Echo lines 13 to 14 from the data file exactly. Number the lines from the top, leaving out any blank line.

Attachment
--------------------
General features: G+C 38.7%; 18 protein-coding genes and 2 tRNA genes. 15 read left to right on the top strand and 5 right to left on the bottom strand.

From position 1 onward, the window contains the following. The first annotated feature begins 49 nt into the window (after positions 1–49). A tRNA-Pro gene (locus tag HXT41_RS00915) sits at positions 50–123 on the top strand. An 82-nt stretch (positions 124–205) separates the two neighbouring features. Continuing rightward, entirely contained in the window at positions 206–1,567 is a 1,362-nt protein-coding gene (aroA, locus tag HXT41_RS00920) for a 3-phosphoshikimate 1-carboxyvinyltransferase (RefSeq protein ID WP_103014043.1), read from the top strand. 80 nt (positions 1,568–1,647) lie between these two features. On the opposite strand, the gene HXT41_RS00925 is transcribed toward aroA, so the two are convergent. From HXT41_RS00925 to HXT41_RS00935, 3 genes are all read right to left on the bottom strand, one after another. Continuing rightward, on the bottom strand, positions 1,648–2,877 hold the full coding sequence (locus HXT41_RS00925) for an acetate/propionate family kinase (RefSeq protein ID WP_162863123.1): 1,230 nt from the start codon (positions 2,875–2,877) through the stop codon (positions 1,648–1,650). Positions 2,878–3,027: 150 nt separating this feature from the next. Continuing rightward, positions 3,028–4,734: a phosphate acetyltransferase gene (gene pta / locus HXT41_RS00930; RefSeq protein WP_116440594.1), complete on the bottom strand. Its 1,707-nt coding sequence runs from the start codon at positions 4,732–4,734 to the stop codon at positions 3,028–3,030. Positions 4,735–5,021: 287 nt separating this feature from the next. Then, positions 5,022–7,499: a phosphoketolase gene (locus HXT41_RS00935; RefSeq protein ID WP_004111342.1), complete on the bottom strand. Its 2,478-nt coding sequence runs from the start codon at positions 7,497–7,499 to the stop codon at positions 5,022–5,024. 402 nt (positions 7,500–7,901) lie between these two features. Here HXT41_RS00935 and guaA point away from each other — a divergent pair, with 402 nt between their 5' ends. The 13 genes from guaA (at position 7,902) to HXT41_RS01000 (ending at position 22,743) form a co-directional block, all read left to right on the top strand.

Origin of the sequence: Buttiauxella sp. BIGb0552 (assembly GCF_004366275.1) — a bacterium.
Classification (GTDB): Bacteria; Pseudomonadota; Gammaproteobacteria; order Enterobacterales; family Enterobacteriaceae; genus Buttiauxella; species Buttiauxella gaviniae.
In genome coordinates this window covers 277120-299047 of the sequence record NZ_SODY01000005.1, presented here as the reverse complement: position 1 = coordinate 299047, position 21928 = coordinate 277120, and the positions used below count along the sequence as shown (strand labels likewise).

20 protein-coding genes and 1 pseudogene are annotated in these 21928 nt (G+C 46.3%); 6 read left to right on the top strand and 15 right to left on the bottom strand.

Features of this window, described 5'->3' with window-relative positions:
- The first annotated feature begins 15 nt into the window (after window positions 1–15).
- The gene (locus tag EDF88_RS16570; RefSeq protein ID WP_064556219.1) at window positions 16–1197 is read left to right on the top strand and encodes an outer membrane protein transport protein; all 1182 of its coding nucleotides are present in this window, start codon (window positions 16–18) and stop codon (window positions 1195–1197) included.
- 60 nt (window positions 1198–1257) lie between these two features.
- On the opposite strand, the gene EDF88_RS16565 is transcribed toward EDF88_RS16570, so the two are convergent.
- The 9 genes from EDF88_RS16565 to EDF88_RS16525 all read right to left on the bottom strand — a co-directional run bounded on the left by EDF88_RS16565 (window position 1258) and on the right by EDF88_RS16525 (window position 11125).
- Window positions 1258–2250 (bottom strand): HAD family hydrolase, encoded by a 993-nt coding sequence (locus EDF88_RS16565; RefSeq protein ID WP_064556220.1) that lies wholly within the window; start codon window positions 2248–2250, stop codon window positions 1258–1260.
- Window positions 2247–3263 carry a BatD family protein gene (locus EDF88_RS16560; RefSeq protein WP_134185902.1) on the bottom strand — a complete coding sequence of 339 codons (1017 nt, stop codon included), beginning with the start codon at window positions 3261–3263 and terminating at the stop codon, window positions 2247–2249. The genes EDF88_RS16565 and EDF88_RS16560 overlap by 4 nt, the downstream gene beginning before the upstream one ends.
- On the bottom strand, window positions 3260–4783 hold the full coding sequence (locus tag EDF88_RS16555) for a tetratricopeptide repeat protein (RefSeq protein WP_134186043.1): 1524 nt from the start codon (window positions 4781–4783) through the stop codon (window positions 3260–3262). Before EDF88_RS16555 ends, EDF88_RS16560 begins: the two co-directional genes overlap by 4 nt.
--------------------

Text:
- Window positions 1258–2250 (bottom strand): HAD family hydrolase, encoded by a 993-nt coding sequence (locus EDF88_RS16565; RefSeq protein ID WP_064556220.1) that lies wholly within the window; start codon window positions 2248–2250, stop codon window positions 1258–1260.
- Window positions 2247–3263 carry a BatD family protein gene (locus EDF88_RS16560; RefSeq protein WP_134185902.1) on the bottom strand — a complete coding sequence of 339 codons (1017 nt, stop codon included), beginning with the start codon at window positions 3261–3263 and terminating at the stop codon, window positions 2247–2249. The genes EDF88_RS16565 and EDF88_RS16560 overlap by 4 nt, the downstream gene beginning before the upstream one ends.